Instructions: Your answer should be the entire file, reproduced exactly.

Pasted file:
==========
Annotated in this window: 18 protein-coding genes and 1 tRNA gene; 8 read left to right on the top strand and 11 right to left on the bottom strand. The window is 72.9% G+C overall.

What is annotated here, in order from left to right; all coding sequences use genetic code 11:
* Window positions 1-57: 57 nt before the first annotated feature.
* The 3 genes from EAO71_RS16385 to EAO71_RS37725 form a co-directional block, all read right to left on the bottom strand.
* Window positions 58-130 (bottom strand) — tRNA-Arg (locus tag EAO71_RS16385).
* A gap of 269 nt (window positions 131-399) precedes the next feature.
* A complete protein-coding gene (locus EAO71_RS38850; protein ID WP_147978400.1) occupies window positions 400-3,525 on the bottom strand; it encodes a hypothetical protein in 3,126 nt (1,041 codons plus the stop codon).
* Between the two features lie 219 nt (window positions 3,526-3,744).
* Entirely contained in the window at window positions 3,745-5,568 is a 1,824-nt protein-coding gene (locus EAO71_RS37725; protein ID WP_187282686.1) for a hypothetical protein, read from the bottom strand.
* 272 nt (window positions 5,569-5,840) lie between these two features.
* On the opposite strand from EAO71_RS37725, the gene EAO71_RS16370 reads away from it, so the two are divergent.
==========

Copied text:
Annotated in this window: 18 protein-coding genes and 1 tRNA gene; 8 read left to right on the top strand and 11 right to left on the bottom strand. The window is 72.9% G+C overall.

What is annotated here, in order from left to right; all coding sequences use genetic code 11:
* Window positions 1-57: 57 nt before the first annotated feature.
* The 3 genes from EAO71_RS16385 to EAO71_RS37725 form a co-directional block, all read right to left on the bottom strand.
* Window positions 58-130 (bottom strand) — tRNA-Arg (locus tag EAO71_RS16385).
* A gap of 269 nt (window positions 131-399) precedes the next feature.
* A complete protein-coding gene (locus EAO71_RS38850; protein ID WP_147978400.1) occupies window positions 400-3,525 on the bottom strand; it encodes a hypothetical protein in 3,126 nt (1,041 codons plus the stop codon).
* Between the two features lie 219 nt (window positions 3,526-3,744).
* Entirely contained in the window at window positions 3,745-5,568 is a 1,824-nt protein-coding gene (locus EAO71_RS37725; protein ID WP_187282686.1) for a hypothetical protein, read from the bottom strand.
* 272 nt (window positions 5,569-5,840) lie between these two features.
* On the opposite strand from EAO71_RS37725, the gene EAO71_RS16370 reads away from it, so the two are divergent.